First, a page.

This is where the trouble for Alan’s doctors came in. While he religiously presented himself at his hematologist’s office and was compliant about medications and transfusions, he took risks, mischievously acting against medical advice. In fact, he continued to drink until his last months, regularly exhausting himself with his revelry. This was Alan’s character, the basis of his success, as well as the problems that dogged his life. He both cooperated and unceasingly cheated, a physician’s nightmare and a psychotherapist’s impossible patient.

Did Alan need psychiatric care to help him curb his self-destructive behavior and stick with his medical treatment regime? He didn’t think so. After all, what would a guy like him be doing with a shrink, even if his doctors insisted he see one?

Given his contradictory needs and attitudes, strategy in Alan’s case would need to be directed at making treatment stylistically acceptable to him, while at the same time technically potent. It would have to be pleasing for him, while simultaneously effective in addressing how Alan’s self-indulgent behavior was undermining his medical condition. This is a place where a therapist’s personal flexibility (in this case, Steve Frankel) becomes particularly important.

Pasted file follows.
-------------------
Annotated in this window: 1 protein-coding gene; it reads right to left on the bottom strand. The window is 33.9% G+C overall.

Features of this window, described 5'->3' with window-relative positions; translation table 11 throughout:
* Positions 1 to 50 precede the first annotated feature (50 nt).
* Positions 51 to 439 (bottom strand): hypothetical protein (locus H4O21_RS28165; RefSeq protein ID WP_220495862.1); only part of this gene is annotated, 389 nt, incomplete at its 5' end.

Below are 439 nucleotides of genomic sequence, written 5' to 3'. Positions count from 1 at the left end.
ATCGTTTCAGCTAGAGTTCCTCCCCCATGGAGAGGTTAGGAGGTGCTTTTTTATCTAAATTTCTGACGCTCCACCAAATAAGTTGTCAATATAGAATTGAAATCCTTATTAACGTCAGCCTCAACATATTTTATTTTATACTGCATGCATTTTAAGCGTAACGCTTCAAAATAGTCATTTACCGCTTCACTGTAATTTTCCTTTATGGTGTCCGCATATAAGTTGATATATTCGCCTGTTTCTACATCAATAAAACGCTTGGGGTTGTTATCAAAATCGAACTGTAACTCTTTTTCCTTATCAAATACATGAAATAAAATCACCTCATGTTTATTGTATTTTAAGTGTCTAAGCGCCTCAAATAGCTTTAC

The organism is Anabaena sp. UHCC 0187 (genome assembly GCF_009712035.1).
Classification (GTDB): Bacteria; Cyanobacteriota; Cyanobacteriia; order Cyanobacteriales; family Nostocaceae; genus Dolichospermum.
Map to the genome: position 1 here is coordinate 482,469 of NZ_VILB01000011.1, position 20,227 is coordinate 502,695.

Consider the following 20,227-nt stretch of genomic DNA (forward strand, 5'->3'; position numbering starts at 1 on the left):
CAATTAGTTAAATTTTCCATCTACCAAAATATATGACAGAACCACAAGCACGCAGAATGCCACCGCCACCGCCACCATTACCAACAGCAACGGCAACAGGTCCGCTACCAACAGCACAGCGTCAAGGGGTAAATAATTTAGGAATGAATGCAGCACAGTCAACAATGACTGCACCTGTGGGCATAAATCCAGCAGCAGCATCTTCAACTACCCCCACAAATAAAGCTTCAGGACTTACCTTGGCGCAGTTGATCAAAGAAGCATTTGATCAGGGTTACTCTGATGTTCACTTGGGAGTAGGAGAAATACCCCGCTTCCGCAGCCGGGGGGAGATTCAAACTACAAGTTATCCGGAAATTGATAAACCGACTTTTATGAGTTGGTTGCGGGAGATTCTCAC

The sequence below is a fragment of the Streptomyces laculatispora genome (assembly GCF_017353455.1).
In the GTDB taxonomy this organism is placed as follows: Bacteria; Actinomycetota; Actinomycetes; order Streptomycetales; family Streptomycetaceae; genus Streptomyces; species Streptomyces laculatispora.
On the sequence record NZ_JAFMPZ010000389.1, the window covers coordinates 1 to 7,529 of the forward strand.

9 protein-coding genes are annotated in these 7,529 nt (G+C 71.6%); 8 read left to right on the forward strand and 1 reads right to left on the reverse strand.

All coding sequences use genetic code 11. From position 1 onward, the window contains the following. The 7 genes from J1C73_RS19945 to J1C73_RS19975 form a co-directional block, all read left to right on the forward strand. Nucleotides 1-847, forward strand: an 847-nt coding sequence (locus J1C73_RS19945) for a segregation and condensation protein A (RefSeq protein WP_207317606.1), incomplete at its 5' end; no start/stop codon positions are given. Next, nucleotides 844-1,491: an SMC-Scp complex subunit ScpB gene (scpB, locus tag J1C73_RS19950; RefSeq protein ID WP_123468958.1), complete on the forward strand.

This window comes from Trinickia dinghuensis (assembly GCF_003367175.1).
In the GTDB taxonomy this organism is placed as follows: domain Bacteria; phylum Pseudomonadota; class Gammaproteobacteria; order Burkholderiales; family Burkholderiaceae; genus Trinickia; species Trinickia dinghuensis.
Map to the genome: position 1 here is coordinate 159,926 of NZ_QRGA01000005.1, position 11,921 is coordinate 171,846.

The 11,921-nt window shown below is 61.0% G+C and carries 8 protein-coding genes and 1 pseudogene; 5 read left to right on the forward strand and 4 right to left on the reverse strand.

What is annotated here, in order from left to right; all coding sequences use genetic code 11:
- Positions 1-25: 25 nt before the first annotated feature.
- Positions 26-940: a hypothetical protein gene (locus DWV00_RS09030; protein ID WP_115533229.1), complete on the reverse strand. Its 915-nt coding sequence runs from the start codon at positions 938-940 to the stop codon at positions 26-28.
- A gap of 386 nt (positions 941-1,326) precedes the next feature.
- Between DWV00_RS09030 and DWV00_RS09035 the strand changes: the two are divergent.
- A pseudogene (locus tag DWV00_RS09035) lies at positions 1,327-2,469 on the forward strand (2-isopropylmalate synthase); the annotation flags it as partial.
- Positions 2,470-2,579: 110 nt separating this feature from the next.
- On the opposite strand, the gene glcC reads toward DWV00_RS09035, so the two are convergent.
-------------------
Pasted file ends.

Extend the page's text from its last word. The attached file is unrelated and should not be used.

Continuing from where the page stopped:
Alan craved something he had never experienced: an honest commitment from another person, especially one he respected. He longed for a relationship with someone who — unlike the typical recipients of his never-ending largesse — wanted nothing material from him. No one in Alan’s life had ever been interested in his welfare without there being strings attached.

So, I made every effort to get under Alan’s skin, working to make myself both credible and relevant to him. I began by providing counseling to Alan and his wife, and, as they began to trust me, shifted my attention to Alan. That suited his wife’s purposes since she assumed I could see Alan’s evil. Once Alan found himself feeling cared about by me, he began to climb on board, incrementally applying himself to the agenda I provided.

Sadly, however, it was too late to begin significant medical repair. In addition to the progressive disappearance of his bone marrow, Alan’s lungs were being destroyed by his illness. And, ironically, all this was happening as he was becoming committed to psychiatric treatment, allowing me to play a key role in the management of both his psychological and medical care.